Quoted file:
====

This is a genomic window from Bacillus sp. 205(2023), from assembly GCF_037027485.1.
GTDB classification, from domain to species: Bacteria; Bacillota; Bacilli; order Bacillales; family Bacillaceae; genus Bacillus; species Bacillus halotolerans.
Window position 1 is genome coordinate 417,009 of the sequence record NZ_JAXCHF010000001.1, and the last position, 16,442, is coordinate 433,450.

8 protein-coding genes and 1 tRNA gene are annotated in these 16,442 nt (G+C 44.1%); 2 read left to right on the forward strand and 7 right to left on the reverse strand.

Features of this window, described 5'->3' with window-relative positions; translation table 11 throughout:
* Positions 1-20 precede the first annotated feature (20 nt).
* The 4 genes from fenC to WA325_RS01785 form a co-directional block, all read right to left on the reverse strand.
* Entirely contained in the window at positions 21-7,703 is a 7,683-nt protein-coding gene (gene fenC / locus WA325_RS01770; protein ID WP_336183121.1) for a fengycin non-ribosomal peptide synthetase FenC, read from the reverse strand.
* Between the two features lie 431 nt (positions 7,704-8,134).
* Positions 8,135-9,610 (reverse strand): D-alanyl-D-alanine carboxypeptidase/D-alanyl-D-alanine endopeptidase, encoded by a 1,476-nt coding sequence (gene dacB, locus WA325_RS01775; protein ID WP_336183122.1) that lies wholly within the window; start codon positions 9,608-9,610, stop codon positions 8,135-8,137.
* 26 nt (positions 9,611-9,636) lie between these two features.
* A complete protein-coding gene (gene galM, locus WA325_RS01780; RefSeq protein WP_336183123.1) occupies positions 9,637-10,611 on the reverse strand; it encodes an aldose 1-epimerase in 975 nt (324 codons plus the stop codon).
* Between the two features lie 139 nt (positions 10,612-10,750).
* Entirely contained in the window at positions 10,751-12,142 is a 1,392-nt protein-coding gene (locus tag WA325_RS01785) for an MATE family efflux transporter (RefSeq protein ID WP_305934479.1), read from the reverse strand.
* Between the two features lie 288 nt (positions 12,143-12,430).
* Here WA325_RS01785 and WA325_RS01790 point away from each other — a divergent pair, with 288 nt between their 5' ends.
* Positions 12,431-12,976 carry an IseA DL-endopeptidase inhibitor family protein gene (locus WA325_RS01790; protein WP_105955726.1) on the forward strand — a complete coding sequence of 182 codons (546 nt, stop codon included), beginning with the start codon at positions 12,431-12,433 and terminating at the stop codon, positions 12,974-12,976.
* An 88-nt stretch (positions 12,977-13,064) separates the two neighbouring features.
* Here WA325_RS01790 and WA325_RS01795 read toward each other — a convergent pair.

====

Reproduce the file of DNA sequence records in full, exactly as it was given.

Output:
This is a genomic window from Bacillus sp. 205(2023), from assembly GCF_037027485.1.
GTDB classification, from domain to species: Bacteria; Bacillota; Bacilli; order Bacillales; family Bacillaceae; genus Bacillus; species Bacillus halotolerans.
Window position 1 is genome coordinate 417,009 of the sequence record NZ_JAXCHF010000001.1, and the last position, 16,442, is coordinate 433,450.

8 protein-coding genes and 1 tRNA gene are annotated in these 16,442 nt (G+C 44.1%); 2 read left to right on the forward strand and 7 right to left on the reverse strand.

Features of this window, described 5'->3' with window-relative positions; translation table 11 throughout:
* Positions 1-20 precede the first annotated feature (20 nt).
* The 4 genes from fenC to WA325_RS01785 form a co-directional block, all read right to left on the reverse strand.
* Entirely contained in the window at positions 21-7,703 is a 7,683-nt protein-coding gene (gene fenC / locus WA325_RS01770; protein ID WP_336183121.1) for a fengycin non-ribosomal peptide synthetase FenC, read from the reverse strand.
* Between the two features lie 431 nt (positions 7,704-8,134).
* Positions 8,135-9,610 (reverse strand): D-alanyl-D-alanine carboxypeptidase/D-alanyl-D-alanine endopeptidase, encoded by a 1,476-nt coding sequence (gene dacB, locus WA325_RS01775; protein ID WP_336183122.1) that lies wholly within the window; start codon positions 9,608-9,610, stop codon positions 8,135-8,137.
* 26 nt (positions 9,611-9,636) lie between these two features.
* A complete protein-coding gene (gene galM, locus WA325_RS01780; RefSeq protein WP_336183123.1) occupies positions 9,637-10,611 on the reverse strand; it encodes an aldose 1-epimerase in 975 nt (324 codons plus the stop codon).
* Between the two features lie 139 nt (positions 10,612-10,750).
* Entirely contained in the window at positions 10,751-12,142 is a 1,392-nt protein-coding gene (locus tag WA325_RS01785) for an MATE family efflux transporter (RefSeq protein ID WP_305934479.1), read from the reverse strand.
* Between the two features lie 288 nt (positions 12,143-12,430).
* Here WA325_RS01785 and WA325_RS01790 point away from each other — a divergent pair, with 288 nt between their 5' ends.
* Positions 12,431-12,976 carry an IseA DL-endopeptidase inhibitor family protein gene (locus WA325_RS01790; protein WP_105955726.1) on the forward strand — a complete coding sequence of 182 codons (546 nt, stop codon included), beginning with the start codon at positions 12,431-12,433 and terminating at the stop codon, positions 12,974-12,976.
* An 88-nt stretch (positions 12,977-13,064) separates the two neighbouring features.
* Here WA325_RS01790 and WA325_RS01795 read toward each other — a convergent pair.